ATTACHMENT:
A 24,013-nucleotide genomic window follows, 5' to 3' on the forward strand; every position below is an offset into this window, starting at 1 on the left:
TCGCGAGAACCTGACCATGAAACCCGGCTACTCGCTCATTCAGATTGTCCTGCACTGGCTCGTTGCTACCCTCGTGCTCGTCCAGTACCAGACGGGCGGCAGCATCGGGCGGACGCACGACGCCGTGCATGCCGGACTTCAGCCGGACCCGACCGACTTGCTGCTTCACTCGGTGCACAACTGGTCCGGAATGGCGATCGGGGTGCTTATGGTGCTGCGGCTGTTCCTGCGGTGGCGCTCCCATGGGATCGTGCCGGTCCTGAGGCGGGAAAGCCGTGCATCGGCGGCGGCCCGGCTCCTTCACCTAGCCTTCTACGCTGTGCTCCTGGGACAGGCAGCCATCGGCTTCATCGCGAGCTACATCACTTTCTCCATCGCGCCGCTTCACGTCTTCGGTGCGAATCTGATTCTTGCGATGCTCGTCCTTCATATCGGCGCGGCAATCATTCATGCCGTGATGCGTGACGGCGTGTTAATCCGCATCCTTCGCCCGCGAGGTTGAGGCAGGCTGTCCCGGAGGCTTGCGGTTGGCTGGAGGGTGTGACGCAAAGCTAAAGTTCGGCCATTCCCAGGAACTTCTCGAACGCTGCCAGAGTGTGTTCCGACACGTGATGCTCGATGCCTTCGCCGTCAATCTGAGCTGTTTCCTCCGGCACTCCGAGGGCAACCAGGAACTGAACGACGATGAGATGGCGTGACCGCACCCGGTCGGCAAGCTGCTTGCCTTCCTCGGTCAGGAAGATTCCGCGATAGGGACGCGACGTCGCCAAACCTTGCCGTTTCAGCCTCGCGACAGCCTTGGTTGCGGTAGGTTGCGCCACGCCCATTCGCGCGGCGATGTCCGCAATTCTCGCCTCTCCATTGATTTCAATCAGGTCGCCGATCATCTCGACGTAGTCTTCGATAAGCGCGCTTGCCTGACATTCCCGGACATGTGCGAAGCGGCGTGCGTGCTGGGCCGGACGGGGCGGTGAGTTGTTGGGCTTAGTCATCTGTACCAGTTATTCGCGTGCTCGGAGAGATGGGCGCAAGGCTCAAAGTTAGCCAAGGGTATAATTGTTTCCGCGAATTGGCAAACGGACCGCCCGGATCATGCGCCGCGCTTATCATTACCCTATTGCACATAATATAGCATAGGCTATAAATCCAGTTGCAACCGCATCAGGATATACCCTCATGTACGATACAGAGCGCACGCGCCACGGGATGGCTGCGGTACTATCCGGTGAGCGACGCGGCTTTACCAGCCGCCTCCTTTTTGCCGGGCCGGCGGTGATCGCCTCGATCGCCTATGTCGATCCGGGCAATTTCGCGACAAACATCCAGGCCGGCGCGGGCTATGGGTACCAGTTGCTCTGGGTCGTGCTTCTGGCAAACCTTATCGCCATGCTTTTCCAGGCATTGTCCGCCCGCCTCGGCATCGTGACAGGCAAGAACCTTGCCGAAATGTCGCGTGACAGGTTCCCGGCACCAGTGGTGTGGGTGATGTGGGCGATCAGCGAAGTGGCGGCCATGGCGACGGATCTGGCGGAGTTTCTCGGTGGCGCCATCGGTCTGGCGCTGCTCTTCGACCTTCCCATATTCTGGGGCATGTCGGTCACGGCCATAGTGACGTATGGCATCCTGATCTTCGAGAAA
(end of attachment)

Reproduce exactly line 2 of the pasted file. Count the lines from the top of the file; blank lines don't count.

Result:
TCGCGAGAACCTGACCATGAAACCCGGCTACTCGCTCATTCAGATTGTCCTGCACTGGCTCGTTGCTACCCTCGTGCTCGTCCAGTACCAGACGGGCGGCAGCATCGGGCGGACGCACGACGCCGTGCATGCCGGACTTCAGCCGGACCCGACCGACTTGCTGCTTCACTCGGTGCACAACTGGTCCGGAATGGCGATCGGGGTGCTTATGGTGCTGCGGCTGTTCCTGCGGTGGCGCTCCCATGGGATCGTGCCGGTCCTGAGGCGGGAAAGCCGTGCATCGGCGGCGGCCCGGCTCCTTCACCTAGCCTTCTACGCTGTGCTCCTGGGACAGGCAGCCATCGGCTTCATCGCGAGCTACATCACTTTCTCCATCGCGCCGCTTCACGTCTTCGGTGCGAATCTGATTCTTGCGATGCTCGTCCTTCATATCGGCGCGGCAATCATTCATGCCGTGATGCGTGACGGCGTGTTAATCCGCATCCTTCGCCCGCGAGGTTGAGGCAGGCTGTCCCGGAGGCTTGCGGTTGGCTGGAGGGTGTGACGCAAAGCTAAAGTTCGGCCATTCCCAGGAACTTCTCGAACGCTGCCAGAGTGTGTTCCGACACGTGATGCTCGATGCCTTCGCCGTCAATCTGAGCTGTTTCCTCCGGCACTCCGAGGGCAACCAGGAACTGAACGACGATGAGATGGCGTGACCGCACCCGGTCGGCAAGCTGCTTGCCTTCCTCGGTCAGGAAGATTCCGCGATAGGGACGCGACGTCGCCAAACCTTGCCGTTTCAGCCTCGCGACAGCCTTGGTTGCGGTAGGTTGCGCCACGCCCATTCGCGCGGCGATGTCCGCAATTCTCGCCTCTCCATTGATTTCAATCAGGTCGCCGATCATCTCGACGTAGTCTTCGATAAGCGCGCTTGCCTGACATTCCCGGACATGTGCGAAGCGGCGTGCGTGCTGGGCCGGACGGGGCGGTGAGTTGTTGGGCTTAGTCATCTGTACCAGTTATTCGCGTGCTCGGAGAGATGGGCGCAAGGCTCAAAGTTAGCCAAGGGTATAATTGTTTCCGCGAATTGGCAAACGGACCGCCCGGATCATGCGCCGCGCTTATCATTACCCTATTGCACATAATATAGCATAGGCTATAAATCCAGTTGCAACCGCATCAGGATATACCCTCATGTACGATACAGAGCGCACGCGCCACGGGATGGCTGCGGTACTATCCGGTGAGCGACGCGGCTTTACCAGCCGCCTCCTTTTTGCCGGGCCGGCGGTGATCGCCTCGATCGCCTATGTCGATCCGGGCAATTTCGCGACAAACATCCAGGCCGGCGCGGGCTATGGGTACCAGTTGCTCTGGGTCGTGCTTCTGGCAAACCTTATCGCCATGCTTTTCCAGGCATTGTCCGCCCGCCTCGGCATCGTGACAGGCAAGAACCTTGCCGAAATGTCGCGTGACAGGTTCCCGGCACCAGTGGTGTGGGTGATGTGGGCGATCAGCGAAGTGGCGGCCATGGCGACGGATCTGGCGGAGTTTCTCGGTGGCGCCATCGGTCTGGCGCTGCTCTTCGACCTTCCCATATTCTGGGGCATGTCGGTCACGGCCATAGTGACGTATGGCATCCTGATCTTCGAGAAA